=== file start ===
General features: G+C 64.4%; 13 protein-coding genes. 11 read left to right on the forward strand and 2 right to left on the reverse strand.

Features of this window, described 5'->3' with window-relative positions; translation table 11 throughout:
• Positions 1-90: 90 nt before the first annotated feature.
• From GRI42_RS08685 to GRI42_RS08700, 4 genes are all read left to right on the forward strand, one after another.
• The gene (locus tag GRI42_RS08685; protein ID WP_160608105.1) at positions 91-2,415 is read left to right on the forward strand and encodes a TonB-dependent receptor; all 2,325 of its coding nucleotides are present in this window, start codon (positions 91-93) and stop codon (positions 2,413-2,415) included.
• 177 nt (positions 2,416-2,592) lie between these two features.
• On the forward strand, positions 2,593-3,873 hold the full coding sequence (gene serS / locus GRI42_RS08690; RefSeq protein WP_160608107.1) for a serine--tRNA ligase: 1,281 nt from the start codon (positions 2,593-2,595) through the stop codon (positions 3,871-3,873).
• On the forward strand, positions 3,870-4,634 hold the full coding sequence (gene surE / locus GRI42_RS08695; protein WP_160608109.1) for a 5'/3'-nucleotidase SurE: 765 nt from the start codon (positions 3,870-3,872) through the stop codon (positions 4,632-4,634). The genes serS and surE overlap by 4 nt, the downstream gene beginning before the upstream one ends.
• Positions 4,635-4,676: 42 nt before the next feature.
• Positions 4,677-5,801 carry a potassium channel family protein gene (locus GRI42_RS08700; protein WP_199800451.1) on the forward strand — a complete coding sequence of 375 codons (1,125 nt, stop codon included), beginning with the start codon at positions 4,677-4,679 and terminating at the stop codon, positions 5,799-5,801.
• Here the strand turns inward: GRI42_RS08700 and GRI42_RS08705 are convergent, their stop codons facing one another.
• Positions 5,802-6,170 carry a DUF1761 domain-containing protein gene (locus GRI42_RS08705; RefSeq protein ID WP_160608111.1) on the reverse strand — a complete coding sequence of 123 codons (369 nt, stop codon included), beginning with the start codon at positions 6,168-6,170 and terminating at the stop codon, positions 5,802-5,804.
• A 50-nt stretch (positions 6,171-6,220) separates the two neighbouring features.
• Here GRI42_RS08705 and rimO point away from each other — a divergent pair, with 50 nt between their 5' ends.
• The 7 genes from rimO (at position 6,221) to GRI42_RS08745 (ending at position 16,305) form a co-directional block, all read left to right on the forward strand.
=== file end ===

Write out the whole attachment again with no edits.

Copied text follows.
General features: G+C 64.4%; 13 protein-coding genes. 11 read left to right on the forward strand and 2 right to left on the reverse strand.

Features of this window, described 5'->3' with window-relative positions; translation table 11 throughout:
• Positions 1-90: 90 nt before the first annotated feature.
• From GRI42_RS08685 to GRI42_RS08700, 4 genes are all read left to right on the forward strand, one after another.
• The gene (locus tag GRI42_RS08685; protein ID WP_160608105.1) at positions 91-2,415 is read left to right on the forward strand and encodes a TonB-dependent receptor; all 2,325 of its coding nucleotides are present in this window, start codon (positions 91-93) and stop codon (positions 2,413-2,415) included.
• 177 nt (positions 2,416-2,592) lie between these two features.
• On the forward strand, positions 2,593-3,873 hold the full coding sequence (gene serS / locus GRI42_RS08690; RefSeq protein WP_160608107.1) for a serine--tRNA ligase: 1,281 nt from the start codon (positions 2,593-2,595) through the stop codon (positions 3,871-3,873).
• On the forward strand, positions 3,870-4,634 hold the full coding sequence (gene surE / locus GRI42_RS08695; protein WP_160608109.1) for a 5'/3'-nucleotidase SurE: 765 nt from the start codon (positions 3,870-3,872) through the stop codon (positions 4,632-4,634). The genes serS and surE overlap by 4 nt, the downstream gene beginning before the upstream one ends.
• Positions 4,635-4,676: 42 nt before the next feature.
• Positions 4,677-5,801 carry a potassium channel family protein gene (locus GRI42_RS08700; protein WP_199800451.1) on the forward strand — a complete coding sequence of 375 codons (1,125 nt, stop codon included), beginning with the start codon at positions 4,677-4,679 and terminating at the stop codon, positions 5,799-5,801.
• Here the strand turns inward: GRI42_RS08700 and GRI42_RS08705 are convergent, their stop codons facing one another.
• Positions 5,802-6,170 carry a DUF1761 domain-containing protein gene (locus GRI42_RS08705; RefSeq protein ID WP_160608111.1) on the reverse strand — a complete coding sequence of 123 codons (369 nt, stop codon included), beginning with the start codon at positions 6,168-6,170 and terminating at the stop codon, positions 5,802-5,804.
• A 50-nt stretch (positions 6,171-6,220) separates the two neighbouring features.
• Here GRI42_RS08705 and rimO point away from each other — a divergent pair, with 50 nt between their 5' ends.
• The 7 genes from rimO (at position 6,221) to GRI42_RS08745 (ending at position 16,305) form a co-directional block, all read left to right on the forward strand.